Hans: The nature, speed, scale, and scope of this crisis took me by surprise. Time will tell what’s worked—it’s only mid-May and we’re likely in inning two or three. What I think will serve us well is our laser focus on the liquidity needs of the University of California system. We’ve gone back to basics: we need to manage our portfolios to meet the needs of our clients and stakeholders.

The UC is a massive, complex system of 10 campuses, five medical centers, and three national labs. Many of the UC’s usual revenue streams are non-existent or unreliable in a post-COVID world. These days, we need to make sure our portfolios can meet the UC’s operating needs across a variety of uncertain budget scenarios.

As such, our entire investment team has spent weeks forecasting our capital contributions and distributions under various stress scenarios. We’ve worked hand in hand with our risk and operations teams to communicate any issues or changes with these forecasts. We’ve acted quickly and decisively on opportunities to reduce liquidity risks when possible. For example, within our direct real estate portfolio, we modified and extended a number of loans and put a pause on nonessential capital projects. Now that we have a good handle on our liquidity under various scenarios, we can invest confidently in new opportunities. And, we have ample liquidity to take advantage of these opportunities.

CIO: How would you build the portfolio differently now that you have gone through this massive accelerated shift in the market? 

Hans: Fortunately, prior to COVID, our real estate and real assets portfolios had limited exposure to retail and oil and gas investments because of our negative house view on both sectors. However, those underweights are a bitter consolation prize. The recovery across sectors will likely be long and rocky, and more COVID outbreaks (and lockdowns) are almost certain.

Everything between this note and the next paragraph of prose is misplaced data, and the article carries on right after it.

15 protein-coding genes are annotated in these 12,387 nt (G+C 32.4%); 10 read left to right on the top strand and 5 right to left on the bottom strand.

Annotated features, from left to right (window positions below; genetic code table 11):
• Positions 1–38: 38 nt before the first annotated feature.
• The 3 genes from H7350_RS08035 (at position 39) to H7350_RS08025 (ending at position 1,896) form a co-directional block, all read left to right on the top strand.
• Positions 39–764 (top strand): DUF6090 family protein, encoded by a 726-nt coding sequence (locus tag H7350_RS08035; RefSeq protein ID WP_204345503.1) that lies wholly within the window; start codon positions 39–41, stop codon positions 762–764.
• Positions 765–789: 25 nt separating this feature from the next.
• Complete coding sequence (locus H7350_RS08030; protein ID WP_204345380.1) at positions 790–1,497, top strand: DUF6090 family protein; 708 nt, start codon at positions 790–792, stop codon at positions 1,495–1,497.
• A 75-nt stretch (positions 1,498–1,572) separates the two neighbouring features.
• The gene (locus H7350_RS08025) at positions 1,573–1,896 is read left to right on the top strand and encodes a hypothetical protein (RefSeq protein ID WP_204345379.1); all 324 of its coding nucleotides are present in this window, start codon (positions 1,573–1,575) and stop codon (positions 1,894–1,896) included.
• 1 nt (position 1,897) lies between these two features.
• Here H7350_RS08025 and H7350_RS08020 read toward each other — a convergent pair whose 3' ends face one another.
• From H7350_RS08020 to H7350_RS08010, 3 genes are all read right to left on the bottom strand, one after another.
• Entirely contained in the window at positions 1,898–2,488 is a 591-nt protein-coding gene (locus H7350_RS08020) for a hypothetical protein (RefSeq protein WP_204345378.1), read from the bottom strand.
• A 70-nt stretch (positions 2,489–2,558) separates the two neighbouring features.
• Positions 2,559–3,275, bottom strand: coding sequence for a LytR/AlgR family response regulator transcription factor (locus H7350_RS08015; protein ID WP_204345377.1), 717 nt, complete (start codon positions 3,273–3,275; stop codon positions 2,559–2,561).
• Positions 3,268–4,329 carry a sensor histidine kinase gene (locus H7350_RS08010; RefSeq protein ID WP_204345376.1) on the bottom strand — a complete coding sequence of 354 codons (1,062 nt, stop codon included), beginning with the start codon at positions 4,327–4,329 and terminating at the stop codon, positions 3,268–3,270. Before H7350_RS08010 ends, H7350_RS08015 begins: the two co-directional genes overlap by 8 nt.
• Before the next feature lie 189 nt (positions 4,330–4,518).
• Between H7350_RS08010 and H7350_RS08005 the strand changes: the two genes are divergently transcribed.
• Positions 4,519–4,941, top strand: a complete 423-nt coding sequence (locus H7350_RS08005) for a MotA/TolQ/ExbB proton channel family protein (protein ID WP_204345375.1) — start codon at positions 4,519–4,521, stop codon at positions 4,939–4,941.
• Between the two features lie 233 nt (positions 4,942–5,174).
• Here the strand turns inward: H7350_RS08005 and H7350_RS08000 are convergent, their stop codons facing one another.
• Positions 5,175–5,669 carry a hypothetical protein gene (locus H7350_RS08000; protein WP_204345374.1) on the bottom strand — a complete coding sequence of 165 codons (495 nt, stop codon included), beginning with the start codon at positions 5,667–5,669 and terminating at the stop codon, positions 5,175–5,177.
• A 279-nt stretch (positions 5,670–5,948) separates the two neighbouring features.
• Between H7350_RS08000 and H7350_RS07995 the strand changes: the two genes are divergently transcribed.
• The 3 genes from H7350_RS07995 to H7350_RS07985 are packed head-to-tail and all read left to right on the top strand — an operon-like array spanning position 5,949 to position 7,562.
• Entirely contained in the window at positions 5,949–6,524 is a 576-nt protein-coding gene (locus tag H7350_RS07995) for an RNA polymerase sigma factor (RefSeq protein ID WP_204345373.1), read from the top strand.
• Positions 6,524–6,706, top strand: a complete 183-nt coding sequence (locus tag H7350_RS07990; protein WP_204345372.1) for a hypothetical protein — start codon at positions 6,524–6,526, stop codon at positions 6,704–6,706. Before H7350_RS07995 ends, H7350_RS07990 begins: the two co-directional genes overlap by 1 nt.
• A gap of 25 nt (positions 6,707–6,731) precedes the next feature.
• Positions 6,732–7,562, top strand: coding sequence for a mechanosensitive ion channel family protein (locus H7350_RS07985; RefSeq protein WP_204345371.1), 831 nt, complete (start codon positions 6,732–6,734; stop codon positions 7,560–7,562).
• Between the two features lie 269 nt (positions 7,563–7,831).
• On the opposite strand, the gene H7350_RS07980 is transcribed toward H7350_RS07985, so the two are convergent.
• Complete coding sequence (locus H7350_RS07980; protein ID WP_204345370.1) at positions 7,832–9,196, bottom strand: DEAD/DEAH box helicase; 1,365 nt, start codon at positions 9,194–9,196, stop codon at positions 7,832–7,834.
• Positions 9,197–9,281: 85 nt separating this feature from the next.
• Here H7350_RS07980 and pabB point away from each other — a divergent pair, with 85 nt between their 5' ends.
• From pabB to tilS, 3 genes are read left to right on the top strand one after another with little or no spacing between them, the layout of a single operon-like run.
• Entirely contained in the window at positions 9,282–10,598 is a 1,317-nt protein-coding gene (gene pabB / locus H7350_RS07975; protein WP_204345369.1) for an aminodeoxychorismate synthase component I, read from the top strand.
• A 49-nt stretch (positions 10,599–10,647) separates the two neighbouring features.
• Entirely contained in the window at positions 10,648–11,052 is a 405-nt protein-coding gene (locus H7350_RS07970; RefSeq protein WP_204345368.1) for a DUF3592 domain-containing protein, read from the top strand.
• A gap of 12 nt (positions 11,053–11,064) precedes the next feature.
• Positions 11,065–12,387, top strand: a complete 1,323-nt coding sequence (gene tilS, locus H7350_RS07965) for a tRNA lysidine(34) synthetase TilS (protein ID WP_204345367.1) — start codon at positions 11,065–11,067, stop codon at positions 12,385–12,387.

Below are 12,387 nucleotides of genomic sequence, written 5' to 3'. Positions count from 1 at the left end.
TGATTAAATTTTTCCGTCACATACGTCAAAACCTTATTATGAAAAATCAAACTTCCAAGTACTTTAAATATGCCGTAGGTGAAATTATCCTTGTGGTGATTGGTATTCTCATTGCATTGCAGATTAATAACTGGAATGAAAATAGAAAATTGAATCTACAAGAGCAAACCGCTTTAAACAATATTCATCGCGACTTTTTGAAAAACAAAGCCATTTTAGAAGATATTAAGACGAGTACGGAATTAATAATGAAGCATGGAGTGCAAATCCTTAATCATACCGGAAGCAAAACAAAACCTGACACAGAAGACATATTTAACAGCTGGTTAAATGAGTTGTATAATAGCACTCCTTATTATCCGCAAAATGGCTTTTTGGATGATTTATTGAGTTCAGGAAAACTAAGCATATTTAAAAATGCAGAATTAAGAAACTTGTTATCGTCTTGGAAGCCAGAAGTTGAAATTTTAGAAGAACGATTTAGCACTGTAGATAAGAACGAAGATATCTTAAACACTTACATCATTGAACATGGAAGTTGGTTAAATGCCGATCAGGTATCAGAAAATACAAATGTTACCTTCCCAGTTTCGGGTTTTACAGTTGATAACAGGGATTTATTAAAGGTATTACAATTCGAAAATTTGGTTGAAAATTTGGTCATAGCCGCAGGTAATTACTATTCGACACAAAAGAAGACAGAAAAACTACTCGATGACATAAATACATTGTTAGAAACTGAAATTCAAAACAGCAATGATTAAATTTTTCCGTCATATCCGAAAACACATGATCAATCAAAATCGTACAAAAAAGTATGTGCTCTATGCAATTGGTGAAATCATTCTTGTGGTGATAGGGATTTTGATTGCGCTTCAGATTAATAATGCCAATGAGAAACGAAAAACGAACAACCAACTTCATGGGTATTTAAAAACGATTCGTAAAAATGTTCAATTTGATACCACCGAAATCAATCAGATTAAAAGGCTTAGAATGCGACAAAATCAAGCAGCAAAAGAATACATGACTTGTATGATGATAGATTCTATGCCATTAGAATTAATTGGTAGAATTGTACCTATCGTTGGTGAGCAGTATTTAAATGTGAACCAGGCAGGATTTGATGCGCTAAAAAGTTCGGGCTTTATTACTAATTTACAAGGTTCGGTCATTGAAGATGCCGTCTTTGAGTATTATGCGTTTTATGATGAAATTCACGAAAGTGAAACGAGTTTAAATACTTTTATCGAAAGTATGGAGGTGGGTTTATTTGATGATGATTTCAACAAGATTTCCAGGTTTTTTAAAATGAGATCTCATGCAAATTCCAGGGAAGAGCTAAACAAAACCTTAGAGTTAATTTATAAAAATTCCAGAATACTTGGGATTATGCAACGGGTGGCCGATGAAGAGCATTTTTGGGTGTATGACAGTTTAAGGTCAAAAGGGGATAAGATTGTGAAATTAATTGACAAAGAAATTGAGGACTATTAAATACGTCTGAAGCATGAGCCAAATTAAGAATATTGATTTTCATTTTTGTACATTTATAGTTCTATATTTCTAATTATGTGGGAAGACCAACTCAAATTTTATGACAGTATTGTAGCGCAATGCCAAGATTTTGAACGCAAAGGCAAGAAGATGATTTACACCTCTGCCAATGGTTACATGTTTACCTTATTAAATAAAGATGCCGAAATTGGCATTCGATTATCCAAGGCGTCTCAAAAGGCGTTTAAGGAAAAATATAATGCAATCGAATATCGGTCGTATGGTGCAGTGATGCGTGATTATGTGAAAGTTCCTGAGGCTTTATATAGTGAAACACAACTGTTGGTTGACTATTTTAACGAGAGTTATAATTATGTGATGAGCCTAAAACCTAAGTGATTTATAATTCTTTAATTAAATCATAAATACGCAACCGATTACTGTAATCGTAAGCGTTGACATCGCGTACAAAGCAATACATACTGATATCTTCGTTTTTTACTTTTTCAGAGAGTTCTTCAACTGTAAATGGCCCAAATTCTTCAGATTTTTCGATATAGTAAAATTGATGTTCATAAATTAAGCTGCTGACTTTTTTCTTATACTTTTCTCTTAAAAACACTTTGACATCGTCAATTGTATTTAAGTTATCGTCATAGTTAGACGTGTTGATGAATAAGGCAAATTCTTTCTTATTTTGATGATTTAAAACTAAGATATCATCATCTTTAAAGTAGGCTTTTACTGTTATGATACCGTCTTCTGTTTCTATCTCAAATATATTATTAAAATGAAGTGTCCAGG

Complexity is not our friend right now—it’s a barrier to understanding risk, making good decisions, and accessing liquidity.

Our office lives by what we call the UC Investments Way, “10 pillars” we use to guide our investment strategy and portfolio construction. Three of them—Concentrate, Risk Rules, and Perfect Alignment—are proving to be critical in this environment. We strive to build concentrated portfolios of investments with high-conviction partners in highly-aligned structures.

The COVID crisis hit while we were in the midst of transitioning our real estate and real assets portfolios to this more concentrated model. As a result, managing risk is more cumbersome as it requires frequent interaction with dozens of partners. If we had been able to get to our ideal level of concentration in advance of this crisis, I think we’d be better positioned to understand and manage risk.

CIO: ESG has been a tidal wave force behind recent innovative investment framework in our industry. How do you see the ESG framework and effort be influenced by the recent event?

Hans: Many institutional investors view ESG merits as “bonus” features of an investment. In this type of environment, it can be tempting to dismiss ESG considerations, but that would be a mistake. Our ESG policy mandates we consider these issues in making all investment decisions, and this risk framework has helped us make prudent, thoughtful choices over the years.

CIO: What’s your view on the “perfect storm” that is currently impacting the oil markets, and how will that change how you invest in upstream energy?